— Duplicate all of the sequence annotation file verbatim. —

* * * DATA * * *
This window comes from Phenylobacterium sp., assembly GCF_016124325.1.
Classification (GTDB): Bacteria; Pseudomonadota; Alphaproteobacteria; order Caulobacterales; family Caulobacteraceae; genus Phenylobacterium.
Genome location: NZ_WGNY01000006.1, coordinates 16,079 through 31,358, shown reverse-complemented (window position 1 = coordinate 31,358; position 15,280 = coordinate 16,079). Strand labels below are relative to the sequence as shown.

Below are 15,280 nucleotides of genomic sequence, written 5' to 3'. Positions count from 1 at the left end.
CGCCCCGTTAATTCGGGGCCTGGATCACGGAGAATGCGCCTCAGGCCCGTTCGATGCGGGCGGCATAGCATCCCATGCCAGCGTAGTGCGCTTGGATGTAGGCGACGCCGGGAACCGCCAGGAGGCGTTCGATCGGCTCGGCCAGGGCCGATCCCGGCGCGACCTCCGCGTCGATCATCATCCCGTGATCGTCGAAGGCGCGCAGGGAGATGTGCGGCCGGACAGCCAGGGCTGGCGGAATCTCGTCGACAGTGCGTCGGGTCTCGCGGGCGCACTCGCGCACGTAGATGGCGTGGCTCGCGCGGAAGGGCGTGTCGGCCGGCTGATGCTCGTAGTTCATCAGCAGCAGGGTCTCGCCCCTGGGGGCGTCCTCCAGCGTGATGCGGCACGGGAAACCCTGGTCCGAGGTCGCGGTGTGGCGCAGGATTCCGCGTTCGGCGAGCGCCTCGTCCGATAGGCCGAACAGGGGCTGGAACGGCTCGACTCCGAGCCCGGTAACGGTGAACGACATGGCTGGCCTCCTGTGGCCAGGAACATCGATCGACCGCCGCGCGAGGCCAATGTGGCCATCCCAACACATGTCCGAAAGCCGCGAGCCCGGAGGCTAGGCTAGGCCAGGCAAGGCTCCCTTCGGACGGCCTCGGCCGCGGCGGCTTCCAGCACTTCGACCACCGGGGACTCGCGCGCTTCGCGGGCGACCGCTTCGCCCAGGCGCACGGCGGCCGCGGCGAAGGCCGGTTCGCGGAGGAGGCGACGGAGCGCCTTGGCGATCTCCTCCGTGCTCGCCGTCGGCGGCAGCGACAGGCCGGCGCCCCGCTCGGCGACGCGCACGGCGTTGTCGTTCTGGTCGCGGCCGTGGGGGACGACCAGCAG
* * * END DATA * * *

This window comes from Phenylobacterium sp., assembly GCF_016124325.1.
Classification (GTDB): Bacteria; Pseudomonadota; Alphaproteobacteria; order Caulobacterales; family Caulobacteraceae; genus Phenylobacterium.
Genome location: NZ_WGNY01000006.1, coordinates 16,079 through 31,358, shown reverse-complemented (window position 1 = coordinate 31,358; position 15,280 = coordinate 16,079). Strand labels below are relative to the sequence as shown.

Below are 15,280 nucleotides of genomic sequence, written 5' to 3'. Positions count from 1 at the left end.
CGCCCCGTTAATTCGGGGCCTGGATCACGGAGAATGCGCCTCAGGCCCGTTCGATGCGGGCGGCATAGCATCCCATGCCAGCGTAGTGCGCTTGGATGTAGGCGACGCCGGGAACCGCCAGGAGGCGTTCGATCGGCTCGGCCAGGGCCGATCCCGGCGCGACCTCCGCGTCGATCATCATCCCGTGATCGTCGAAGGCGCGCAGGGAGATGTGCGGCCGGACAGCCAGGGCTGGCGGAATCTCGTCGACAGTGCGTCGGGTCTCGCGGGCGCACTCGCGCACGTAGATGGCGTGGCTCGCGCGGAAGGGCGTGTCGGCCGGCTGATGCTCGTAGTTCATCAGCAGCAGGGTCTCGCCCCTGGGGGCGTCCTCCAGCGTGATGCGGCACGGGAAACCCTGGTCCGAGGTCGCGGTGTGGCGCAGGATTCCGCGTTCGGCGAGCGCCTCGTCCGATAGGCCGAACAGGGGCTGGAACGGCTCGACTCCGAGCCCGGTAACGGTGAACGACATGGCTGGCCTCCTGTGGCCAGGAACATCGATCGACCGCCGCGCGAGGCCAATGTGGCCATCCCAACACATGTCCGAAAGCCGCGAGCCCGGAGGCTAGGCTAGGCCAGGCAAGGCTCCCTTCGGACGGCCTCGGCCGCGGCGGCTTCCAGCACTTCGACCACCGGGGACTCGCGCGCTTCGCGGGCGACCGCTTCGCCCAGGCGCACGGCGGCCGCGGCGAAGGCCGGTTCGCGGAGGAGGCGACGGAGCGCCTTGGCGATCTCCTCCGTGCTCGCCGTCGGCGGCAGCGACAGGCCGGCGCCCCGCTCGGCGACGCGCACGGCGTTGTCGTTCTGGTCGCGGCCGTGGGGGACGACCAGCAG